Discovering, Synthesizing, and Learning Climbing Movements

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School of Science | Doctoral thesis (article-based) | Defence date: 2020-06-08
Degree programme
97 + app. 49
Aalto University publication series DOCTORAL DISSERTATIONS, 87/2020
Although animation is commonly captured from real humans or edited manually through keyframes and interpolation curves, such techniques are time-consuming and expensive. Because of this, a long-standing goal of computer animation research has been to synthesize movements algorithmically, e.g., through simulating the human biomechanics and framing the animation problem as optimization of joint torques over time. During recent years, such approaches have enjoyed success with movements like bipedal locomotion, but some complex movement skills have remained challenging. This dissertation focuses on synthesizing natural looking and human-like climbing movements in indoor bouldering, a popular and rapidly growing sport that recently was approved to the 2020 Tokyo Olympics together with speed and sport climbing. Indoor bouldering is a form of climbing that takes place relatively close to the ground on top of a soft landing surface, and does not require special equipment other than climbing shoes. Bouldering routes are usually short and they focus on complex climbing moves that require both strength and coordination. Planning and discovering the optimal or at least possible sequence of moves from the ground to the top hold is a challenging problem. The problem gets even more complicated when the planning should consider the body types of users such that the planned path and synthesized motions would be feasible for them. This thesis proposes a high-level path planner and low-level controller for synthesizing physically plausible and human-like movements. The high-level graph-based path planner is responsible for planning a sequence of movements to the top hold while the low-level controller synthesizes the movement details through optimizing the joint actuations of a physics simulation model of a humanoid climber. Such a low-level controller might fail to follow the planned movements; the thesis proposes ways to handle this uncertainty through low-level and high-level controller interaction. In subsequent work, the approach is developed further by employing neural networks in both supervised and reinforcement learning settings. The methods proposed in the thesis result in high-quality climbing animations without needing any reference animation or motion capture data. The work should also have applications in synthesizing other types of movements with similar characteristics, e.g., creating parkour animations based on desired footstep patterns.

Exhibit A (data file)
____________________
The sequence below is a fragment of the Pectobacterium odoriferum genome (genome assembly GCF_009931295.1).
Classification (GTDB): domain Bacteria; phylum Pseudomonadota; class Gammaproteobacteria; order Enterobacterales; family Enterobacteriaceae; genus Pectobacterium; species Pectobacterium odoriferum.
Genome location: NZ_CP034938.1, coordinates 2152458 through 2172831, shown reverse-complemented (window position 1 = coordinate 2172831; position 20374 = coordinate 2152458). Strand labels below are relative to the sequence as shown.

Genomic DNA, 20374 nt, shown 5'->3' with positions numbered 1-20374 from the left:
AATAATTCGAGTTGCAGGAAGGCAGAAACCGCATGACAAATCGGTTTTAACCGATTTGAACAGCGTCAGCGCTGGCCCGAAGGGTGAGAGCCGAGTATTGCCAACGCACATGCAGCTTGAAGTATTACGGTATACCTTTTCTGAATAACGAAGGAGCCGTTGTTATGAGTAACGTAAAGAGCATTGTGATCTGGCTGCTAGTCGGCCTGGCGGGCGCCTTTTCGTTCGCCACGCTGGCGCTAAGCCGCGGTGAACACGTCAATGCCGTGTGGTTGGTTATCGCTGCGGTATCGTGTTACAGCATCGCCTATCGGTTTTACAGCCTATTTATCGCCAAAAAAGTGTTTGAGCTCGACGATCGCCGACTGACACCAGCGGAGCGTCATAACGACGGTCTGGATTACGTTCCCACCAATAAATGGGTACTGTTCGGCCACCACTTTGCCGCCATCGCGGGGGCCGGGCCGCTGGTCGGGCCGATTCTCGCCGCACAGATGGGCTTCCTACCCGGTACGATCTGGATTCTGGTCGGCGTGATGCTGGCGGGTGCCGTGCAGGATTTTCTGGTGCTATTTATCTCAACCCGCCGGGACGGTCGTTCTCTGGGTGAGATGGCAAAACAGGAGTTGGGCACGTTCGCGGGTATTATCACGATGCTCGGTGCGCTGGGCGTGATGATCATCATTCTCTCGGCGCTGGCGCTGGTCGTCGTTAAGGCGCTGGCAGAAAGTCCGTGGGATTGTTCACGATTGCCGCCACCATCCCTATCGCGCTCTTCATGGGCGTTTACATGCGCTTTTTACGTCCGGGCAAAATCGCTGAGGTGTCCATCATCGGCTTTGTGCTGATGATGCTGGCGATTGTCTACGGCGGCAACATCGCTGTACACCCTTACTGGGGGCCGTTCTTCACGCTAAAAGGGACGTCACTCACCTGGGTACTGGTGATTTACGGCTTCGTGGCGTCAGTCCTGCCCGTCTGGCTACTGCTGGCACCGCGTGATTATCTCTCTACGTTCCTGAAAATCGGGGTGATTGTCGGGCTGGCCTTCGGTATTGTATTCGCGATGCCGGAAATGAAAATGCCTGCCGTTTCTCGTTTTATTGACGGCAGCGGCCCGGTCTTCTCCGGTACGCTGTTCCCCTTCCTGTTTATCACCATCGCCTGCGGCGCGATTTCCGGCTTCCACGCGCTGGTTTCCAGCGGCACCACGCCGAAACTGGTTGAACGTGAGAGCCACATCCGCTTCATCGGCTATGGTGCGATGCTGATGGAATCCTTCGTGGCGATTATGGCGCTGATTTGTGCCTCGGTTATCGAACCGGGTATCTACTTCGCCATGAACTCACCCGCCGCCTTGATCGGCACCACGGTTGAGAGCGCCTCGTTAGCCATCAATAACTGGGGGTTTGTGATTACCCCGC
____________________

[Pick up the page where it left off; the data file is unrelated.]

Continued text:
The public defense on 8th June 2020 at 12:00 will be available via remote technology. Link: Zoom Quick Guide:
Supervising professor
Hämäläinen, Perttu, Prof, Aalto University, Department of Computer Science, Finland
Thesis advisor
Kyrki, Ville, Prof., Aalto University, Department of Electrical Engineering and Automation, Finland
hierarchical motion planning, graph search, sampling-based movement optimization, supervised learning, reinforcement learning
Other note
  • [Publication 1]: Kourosh Naderi, Joose Rajamäki, Perttu Hämäläinen. Discovering and Synthesizing Humanoid Climbing Movements. ACM Transactions on Graphics (TOG), 36, 4, Article 43, 11 pages, July 2017.
    DOI: 10.1145/3072959.3073707 View at publisher
  • [Publication 2]: Kourosh Naderi, Jari Takatalo, Jari Lipsanen, Perttu Hämäläinen. Computer-Aided Imagery in Sport and Exercise: A Case Study of Indoor Wall Climbing. In Proceedings of Graphics Interface (GI), pp. 93 - 99, Toronto, Canada , May 2018.
    Full text in Acris/Aaltodoc:
    DOI: 10.20380/GI2018.13 View at publisher
  • [Publication 3]: Kourosh Naderi, Amin Babadi, Perttu Hämäläinen. Learning Physically Based Humanoid Climbing Movements. In Computer Graphics Forum, vol. 37, no. 8, pp. 69-80, December 2018.
    DOI: 10.1111/cgf.13513 View at publisher
  • [Publication 4]: Kourosh Naderi, Amin Babadi, Shaghayegh Roohi, Perttu Hämäläinen. A Reinforcement Learning Approach to Synthesizing Climbing Movements. In IEEE Conference on Games (CoG), London, UK, August 2019.
    Full text in Acris/Aaltodoc:
    DOI: 10.1109/CIG.2019.8848127 View at publisher
  • [Errata file]: Errata of P1, P4